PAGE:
The Irish High Court will hear a case in January to determine the legal status of a child born through an international surrogacy arrangement to whom the intended parents have no genetic connection.
The issue was identified after the intended parents applied to bring the child into the country but were told that, because of an absence of a genetic connection, they would need to make the child a ward of court. The Irish Times reports that the father believed the child was his. The child has since been allowed into Ireland on 'humanitarian grounds', reports RTE.
Making the child a ward of court last September, Mr Justice Michael Moriarty described the case as unique and exceptional. The wardship will last until a full hearing is conducted early next year, after the case was adjourned earlier this month when lawyers for the Irish Government, which supported the application for wardship, told the High Court that further DNA testing was needed to establish who the biological father is.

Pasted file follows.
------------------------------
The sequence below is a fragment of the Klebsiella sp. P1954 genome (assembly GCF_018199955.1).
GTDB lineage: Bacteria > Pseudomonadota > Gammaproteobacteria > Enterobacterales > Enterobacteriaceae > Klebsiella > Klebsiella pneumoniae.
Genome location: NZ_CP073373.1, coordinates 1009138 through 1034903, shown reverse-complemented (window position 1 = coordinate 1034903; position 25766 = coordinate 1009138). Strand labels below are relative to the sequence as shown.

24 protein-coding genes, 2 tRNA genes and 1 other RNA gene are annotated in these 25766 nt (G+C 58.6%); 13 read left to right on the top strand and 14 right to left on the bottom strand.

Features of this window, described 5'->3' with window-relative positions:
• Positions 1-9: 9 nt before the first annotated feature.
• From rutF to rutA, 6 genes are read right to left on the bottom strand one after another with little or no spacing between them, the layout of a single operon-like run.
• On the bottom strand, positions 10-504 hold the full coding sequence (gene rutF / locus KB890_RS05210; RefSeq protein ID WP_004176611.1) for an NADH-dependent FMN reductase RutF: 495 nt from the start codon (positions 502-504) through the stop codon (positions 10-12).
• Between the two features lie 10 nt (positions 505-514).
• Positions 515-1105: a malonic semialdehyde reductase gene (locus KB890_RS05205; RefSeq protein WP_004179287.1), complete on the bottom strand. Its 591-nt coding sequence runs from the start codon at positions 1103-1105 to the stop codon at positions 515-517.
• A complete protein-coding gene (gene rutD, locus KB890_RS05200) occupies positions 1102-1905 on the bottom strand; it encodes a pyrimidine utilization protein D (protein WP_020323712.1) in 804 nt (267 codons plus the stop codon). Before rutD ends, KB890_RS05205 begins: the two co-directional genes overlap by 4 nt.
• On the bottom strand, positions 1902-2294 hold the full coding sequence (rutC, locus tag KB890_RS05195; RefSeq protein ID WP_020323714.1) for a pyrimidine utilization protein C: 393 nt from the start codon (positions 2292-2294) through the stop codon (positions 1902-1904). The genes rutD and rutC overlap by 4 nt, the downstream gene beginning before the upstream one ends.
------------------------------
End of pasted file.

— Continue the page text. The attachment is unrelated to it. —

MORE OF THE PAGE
Senior Counsel Gerard Durcan said that, while the surrogate's identity could be ascertained, there might difficulties in establishing paternity.
The surrogate has reportedly been notified of the proceedings and has given her consent to the child being made a ward of court. The intended parents have been appointed as interim guardians until the hearing takes place.
Reporting restrictions mean that the parties and the country where the surrogacy arrangement took place cannot be named. The court was told previously that there was no suggestion of any wrongdoing.